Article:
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Research Papers

Ideal Compliant Joints and Integration of Computer Aided Design and Analysis

[+] Author and Article Information
Ashraf M. Hamed, Antonio M. Recuero, Ahmed A. Shabana

Department of Mechanical
and Industrial Engineering,
University of Illinois at Chicago,
842 West Taylor Street,
Chicago, IL 60607

Paramsothy Jayakumar, Michael D. Letherwood, David J. Gorsich

U.S. Army RDECOM-TARDEC,
6501 E. 11 Mile Road,
Warren, MI 48397-5000

Contributed by the Design Engineering Division of ASME for publication in the JOURNAL OF COMPUTATIONAL AND NONLINEAR DYNAMICS. Manuscript received December 5, 2013; final manuscript received June 26, 2014; published online January 12, 2015. Assoc. Editor: Dan Negrut.

This material is declared a work of the US Government and is not subject to copyright protection in the United States. Approved for public release; distribution is unlimited.

J. Comput. Nonlinear Dynam 10(2), 021015 (Mar 01, 2015) (14 pages) Paper No: CND-13-1316; doi: 10.1115/1.4027999 History: Received December 05, 2013; Revised June 26, 2014; Online January 12, 2015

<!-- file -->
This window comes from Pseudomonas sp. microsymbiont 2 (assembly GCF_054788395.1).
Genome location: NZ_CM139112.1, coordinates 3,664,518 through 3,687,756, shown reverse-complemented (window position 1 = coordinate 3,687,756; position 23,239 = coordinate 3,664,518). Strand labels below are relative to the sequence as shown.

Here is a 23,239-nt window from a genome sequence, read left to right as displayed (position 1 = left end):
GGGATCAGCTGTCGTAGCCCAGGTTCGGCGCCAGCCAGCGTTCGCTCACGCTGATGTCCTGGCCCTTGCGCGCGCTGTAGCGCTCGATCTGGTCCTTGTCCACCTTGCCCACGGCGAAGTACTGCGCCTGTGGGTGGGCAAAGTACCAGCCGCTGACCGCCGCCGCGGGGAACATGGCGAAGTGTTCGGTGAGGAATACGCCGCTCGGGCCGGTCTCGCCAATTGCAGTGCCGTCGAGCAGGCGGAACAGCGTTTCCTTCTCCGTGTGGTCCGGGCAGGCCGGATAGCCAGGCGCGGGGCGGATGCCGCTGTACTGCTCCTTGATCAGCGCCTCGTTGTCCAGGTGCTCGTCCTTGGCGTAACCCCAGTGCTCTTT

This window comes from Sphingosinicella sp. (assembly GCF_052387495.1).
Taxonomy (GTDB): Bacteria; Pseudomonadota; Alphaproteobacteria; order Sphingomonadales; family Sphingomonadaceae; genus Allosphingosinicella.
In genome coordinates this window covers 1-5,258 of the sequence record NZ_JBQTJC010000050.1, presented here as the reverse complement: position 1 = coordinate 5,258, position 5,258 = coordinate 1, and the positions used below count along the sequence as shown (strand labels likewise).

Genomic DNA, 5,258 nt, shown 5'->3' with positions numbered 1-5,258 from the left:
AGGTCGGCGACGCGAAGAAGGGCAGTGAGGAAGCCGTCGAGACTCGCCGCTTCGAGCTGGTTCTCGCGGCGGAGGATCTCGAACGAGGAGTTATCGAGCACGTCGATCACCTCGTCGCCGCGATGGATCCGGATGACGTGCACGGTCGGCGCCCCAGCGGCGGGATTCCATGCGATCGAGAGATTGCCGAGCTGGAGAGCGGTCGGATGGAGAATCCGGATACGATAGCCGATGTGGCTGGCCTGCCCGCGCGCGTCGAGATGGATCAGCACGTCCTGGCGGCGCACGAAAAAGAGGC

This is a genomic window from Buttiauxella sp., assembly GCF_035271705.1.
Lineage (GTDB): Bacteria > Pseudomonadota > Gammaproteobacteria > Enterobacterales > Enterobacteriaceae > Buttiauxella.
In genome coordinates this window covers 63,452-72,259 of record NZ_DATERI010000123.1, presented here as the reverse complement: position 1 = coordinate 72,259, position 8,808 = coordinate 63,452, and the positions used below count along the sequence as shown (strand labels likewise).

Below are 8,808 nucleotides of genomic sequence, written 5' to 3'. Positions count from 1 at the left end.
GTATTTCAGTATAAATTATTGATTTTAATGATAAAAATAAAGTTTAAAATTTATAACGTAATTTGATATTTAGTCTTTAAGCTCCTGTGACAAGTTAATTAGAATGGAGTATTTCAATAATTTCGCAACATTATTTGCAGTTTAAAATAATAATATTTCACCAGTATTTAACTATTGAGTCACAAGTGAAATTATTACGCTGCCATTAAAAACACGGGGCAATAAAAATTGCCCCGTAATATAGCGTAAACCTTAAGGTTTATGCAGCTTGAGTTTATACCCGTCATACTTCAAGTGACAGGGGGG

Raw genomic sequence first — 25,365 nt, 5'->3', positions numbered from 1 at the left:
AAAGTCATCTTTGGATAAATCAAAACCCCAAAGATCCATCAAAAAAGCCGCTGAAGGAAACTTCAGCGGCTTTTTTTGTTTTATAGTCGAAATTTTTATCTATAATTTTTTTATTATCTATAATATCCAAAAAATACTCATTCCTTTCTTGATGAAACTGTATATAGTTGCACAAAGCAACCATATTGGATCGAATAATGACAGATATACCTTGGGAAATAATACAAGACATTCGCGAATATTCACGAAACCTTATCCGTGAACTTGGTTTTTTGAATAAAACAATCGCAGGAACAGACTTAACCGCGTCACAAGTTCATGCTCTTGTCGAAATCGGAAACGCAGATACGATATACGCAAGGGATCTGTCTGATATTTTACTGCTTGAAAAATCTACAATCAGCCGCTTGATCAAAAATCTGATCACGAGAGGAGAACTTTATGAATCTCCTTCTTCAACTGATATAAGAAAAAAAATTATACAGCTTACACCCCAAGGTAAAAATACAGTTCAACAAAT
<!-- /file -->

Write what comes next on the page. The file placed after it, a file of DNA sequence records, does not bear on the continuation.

This paper discusses fundamental issues related to the integration of computer aided design and analysis (I-CAD-A) by introducing a new class of ideal compliant joints that account for the distributed inertia and elasticity. The absolute nodal coordinate formulation (ANCF) degrees of freedom are used in order to capture modes of deformation that cannot be captured using existing formulations. The ideal compliant joints developed can be formulated, for the most part, using linear algebraic equations, allowing for the elimination of the dependent variables at a preprocessing stage, thereby significantly reducing the problem dimension and array storage needed. Furthermore, the constraint equations are automatically satisfied at the position, velocity, and acceleration levels. When using the proposed approach to model large scale chain systems, differences in computational efficiency between the augmented formulation and the recursive methods are eliminated, and the central processing unit (CPU) times resulting from the use of the two formulations become similar regardless of the complexity of the system. The elimination of the joint constraint equations and the associated dependent variables also contribute to the solution of a fundamental singularity problem encountered in the analysis of closed loop chains and mechanisms by eliminating the need to repeatedly change the chain or mechanism independent coordinates. It is shown that the concept of the knot multiplicity used in computational geometry methods, such as B-spline and NURBS (nonuniform rational B-spline), to control the degree of continuity at the breakpoints is not suited for the formulation of many ideal compliant joints. As explained in this paper, this issue is closely related to the inability of B-spline and NURBS to model structural discontinuities. Another contribution of this paper is demonstrating that large deformation ANCF finite elements can be effective, in some multibody systems (MBS) applications, in solving small deformation problems. This is demonstrated using a heavily constrained tracked vehicle with flexible-link chains. Without using the proposed approach, modeling such a complex system with flexible links can be very challenging. The analysis presented in this paper also demonstrates that adding significant model details does not necessarily imply increasing the complexity of the MBS algorithm.